Incinerated (or raw) meat, lighter fluid-spiked food, and falling-apart fish can really put a damper on a summer barbecue. Our tips will help get things in order.
You don't prep the grill for fish
The Result: Fillets that cling to the grill rack and break into little pieces when you try to flip them.
The Fix: Stickage prevention is a process, and it starts at the store. Skip delicate, flaky fish like tilapia, cod, or flounder, and go with firmer-fleshed fish, such as salmon, tuna, or swordfish. Pat the fillets dry with paper towels before grill time.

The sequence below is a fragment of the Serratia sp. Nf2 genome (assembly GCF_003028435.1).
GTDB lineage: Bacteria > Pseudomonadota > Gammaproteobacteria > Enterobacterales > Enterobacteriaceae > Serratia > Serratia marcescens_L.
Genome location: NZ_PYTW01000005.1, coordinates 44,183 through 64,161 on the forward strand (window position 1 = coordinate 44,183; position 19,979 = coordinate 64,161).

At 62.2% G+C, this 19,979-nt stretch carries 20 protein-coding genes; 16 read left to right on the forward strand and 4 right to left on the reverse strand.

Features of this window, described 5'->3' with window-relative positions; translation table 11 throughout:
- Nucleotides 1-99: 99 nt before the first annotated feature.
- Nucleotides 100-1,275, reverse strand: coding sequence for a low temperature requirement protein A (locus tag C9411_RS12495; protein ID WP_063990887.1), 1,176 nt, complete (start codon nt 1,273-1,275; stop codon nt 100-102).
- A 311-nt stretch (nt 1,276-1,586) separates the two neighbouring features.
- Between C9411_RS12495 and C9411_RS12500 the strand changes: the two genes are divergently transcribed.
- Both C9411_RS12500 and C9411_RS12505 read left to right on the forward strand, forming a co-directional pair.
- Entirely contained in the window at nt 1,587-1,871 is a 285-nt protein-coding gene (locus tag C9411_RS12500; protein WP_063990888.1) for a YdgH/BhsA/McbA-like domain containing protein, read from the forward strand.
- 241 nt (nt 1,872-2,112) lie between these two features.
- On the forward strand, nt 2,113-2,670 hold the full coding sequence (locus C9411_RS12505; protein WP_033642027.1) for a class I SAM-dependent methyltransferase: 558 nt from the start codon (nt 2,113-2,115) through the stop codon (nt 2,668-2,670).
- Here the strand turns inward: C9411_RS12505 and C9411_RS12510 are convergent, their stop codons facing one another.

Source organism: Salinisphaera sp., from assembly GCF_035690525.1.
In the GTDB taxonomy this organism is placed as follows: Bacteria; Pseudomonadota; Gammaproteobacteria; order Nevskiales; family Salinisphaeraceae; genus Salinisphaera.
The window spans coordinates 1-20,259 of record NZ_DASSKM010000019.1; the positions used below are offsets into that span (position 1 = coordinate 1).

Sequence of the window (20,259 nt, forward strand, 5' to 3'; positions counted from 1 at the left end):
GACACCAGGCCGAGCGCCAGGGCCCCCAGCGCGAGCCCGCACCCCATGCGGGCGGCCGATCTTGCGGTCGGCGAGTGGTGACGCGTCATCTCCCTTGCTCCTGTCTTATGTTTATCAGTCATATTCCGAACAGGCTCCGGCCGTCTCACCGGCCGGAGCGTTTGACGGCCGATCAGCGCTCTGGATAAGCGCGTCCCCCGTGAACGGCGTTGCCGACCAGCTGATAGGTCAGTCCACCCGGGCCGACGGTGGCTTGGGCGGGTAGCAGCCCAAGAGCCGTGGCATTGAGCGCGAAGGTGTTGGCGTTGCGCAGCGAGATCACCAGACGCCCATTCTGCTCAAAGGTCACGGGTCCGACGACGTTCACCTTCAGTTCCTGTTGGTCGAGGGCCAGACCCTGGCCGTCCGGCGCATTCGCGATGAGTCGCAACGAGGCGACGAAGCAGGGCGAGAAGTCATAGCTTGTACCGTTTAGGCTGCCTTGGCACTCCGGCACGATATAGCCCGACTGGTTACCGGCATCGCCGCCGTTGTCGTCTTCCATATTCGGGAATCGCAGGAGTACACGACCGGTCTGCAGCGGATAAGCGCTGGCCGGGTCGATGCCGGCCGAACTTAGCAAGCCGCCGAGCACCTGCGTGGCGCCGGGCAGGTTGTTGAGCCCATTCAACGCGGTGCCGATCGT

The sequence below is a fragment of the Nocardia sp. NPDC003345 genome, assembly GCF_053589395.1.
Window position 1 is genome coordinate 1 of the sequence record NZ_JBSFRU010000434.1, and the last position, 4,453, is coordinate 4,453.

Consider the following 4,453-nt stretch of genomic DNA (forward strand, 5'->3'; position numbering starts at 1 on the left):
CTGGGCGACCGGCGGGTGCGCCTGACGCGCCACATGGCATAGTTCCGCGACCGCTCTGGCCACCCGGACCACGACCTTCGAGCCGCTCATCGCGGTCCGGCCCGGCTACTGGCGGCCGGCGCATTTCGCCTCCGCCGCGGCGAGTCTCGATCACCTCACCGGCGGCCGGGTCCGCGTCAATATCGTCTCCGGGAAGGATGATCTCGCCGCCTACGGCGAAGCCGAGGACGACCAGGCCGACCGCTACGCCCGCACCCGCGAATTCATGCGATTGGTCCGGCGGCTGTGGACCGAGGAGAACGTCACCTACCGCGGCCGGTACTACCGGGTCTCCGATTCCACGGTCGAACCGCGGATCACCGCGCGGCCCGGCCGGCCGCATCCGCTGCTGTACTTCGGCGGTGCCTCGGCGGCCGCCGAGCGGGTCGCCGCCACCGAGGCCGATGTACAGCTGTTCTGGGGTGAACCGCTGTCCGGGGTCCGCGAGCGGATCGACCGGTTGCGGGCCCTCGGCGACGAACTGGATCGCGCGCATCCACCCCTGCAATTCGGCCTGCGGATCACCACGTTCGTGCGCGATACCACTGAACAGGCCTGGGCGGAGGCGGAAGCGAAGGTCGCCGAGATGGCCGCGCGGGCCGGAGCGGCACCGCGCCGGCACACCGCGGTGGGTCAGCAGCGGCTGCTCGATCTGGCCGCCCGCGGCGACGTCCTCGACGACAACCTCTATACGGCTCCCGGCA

Now prep the grill. Set the rack over a hot fire for five minutes to burn away lingering debris, then scrub thoroughly with a grill brush. Carefully lift the rack and coat with cooking spray. Don't spray into the fire; if you can't remove the rack, swab it with oil using wadded paper towels held with tongs. But don't use the tongs for the fish: A spatula is less likely to tear the fillets. Let the fillets cook undisturbed for a few minutes. When they're ready to flip, they'll release cleanly.